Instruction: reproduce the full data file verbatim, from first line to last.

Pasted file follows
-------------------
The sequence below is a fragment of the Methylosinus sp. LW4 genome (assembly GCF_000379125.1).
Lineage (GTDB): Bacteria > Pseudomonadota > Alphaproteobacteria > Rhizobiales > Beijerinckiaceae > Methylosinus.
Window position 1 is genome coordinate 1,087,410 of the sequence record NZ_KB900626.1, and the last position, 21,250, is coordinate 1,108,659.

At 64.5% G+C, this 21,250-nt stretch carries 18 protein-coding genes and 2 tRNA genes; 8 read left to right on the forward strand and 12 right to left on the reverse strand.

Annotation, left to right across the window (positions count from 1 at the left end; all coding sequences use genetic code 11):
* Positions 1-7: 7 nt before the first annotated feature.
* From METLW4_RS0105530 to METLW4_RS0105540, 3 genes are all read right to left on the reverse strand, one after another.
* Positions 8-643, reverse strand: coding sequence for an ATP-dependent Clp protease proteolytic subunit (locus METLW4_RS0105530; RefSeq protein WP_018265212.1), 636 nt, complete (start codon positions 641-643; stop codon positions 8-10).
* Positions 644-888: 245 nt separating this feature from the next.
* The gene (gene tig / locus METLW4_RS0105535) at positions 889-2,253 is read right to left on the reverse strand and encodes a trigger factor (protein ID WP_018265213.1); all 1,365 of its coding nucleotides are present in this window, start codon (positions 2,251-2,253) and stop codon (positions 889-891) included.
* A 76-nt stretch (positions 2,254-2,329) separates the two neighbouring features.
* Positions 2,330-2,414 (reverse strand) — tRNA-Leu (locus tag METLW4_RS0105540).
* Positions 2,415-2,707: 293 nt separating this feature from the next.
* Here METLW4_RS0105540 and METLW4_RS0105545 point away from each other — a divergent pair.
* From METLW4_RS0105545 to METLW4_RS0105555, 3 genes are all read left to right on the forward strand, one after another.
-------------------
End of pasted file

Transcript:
The sequence below is a fragment of the Methylosinus sp. LW4 genome (assembly GCF_000379125.1).
Lineage (GTDB): Bacteria > Pseudomonadota > Alphaproteobacteria > Rhizobiales > Beijerinckiaceae > Methylosinus.
Window position 1 is genome coordinate 1,087,410 of the sequence record NZ_KB900626.1, and the last position, 21,250, is coordinate 1,108,659.

At 64.5% G+C, this 21,250-nt stretch carries 18 protein-coding genes and 2 tRNA genes; 8 read left to right on the forward strand and 12 right to left on the reverse strand.

Annotation, left to right across the window (positions count from 1 at the left end; all coding sequences use genetic code 11):
* Positions 1-7: 7 nt before the first annotated feature.
* From METLW4_RS0105530 to METLW4_RS0105540, 3 genes are all read right to left on the reverse strand, one after another.
* Positions 8-643, reverse strand: coding sequence for an ATP-dependent Clp protease proteolytic subunit (locus METLW4_RS0105530; RefSeq protein WP_018265212.1), 636 nt, complete (start codon positions 641-643; stop codon positions 8-10).
* Positions 644-888: 245 nt separating this feature from the next.
* The gene (gene tig / locus METLW4_RS0105535) at positions 889-2,253 is read right to left on the reverse strand and encodes a trigger factor (protein ID WP_018265213.1); all 1,365 of its coding nucleotides are present in this window, start codon (positions 2,251-2,253) and stop codon (positions 889-891) included.
* A 76-nt stretch (positions 2,254-2,329) separates the two neighbouring features.
* Positions 2,330-2,414 (reverse strand) — tRNA-Leu (locus tag METLW4_RS0105540).
* Positions 2,415-2,707: 293 nt separating this feature from the next.
* Here METLW4_RS0105540 and METLW4_RS0105545 point away from each other — a divergent pair.
* From METLW4_RS0105545 to METLW4_RS0105555, 3 genes are all read left to right on the forward strand, one after another.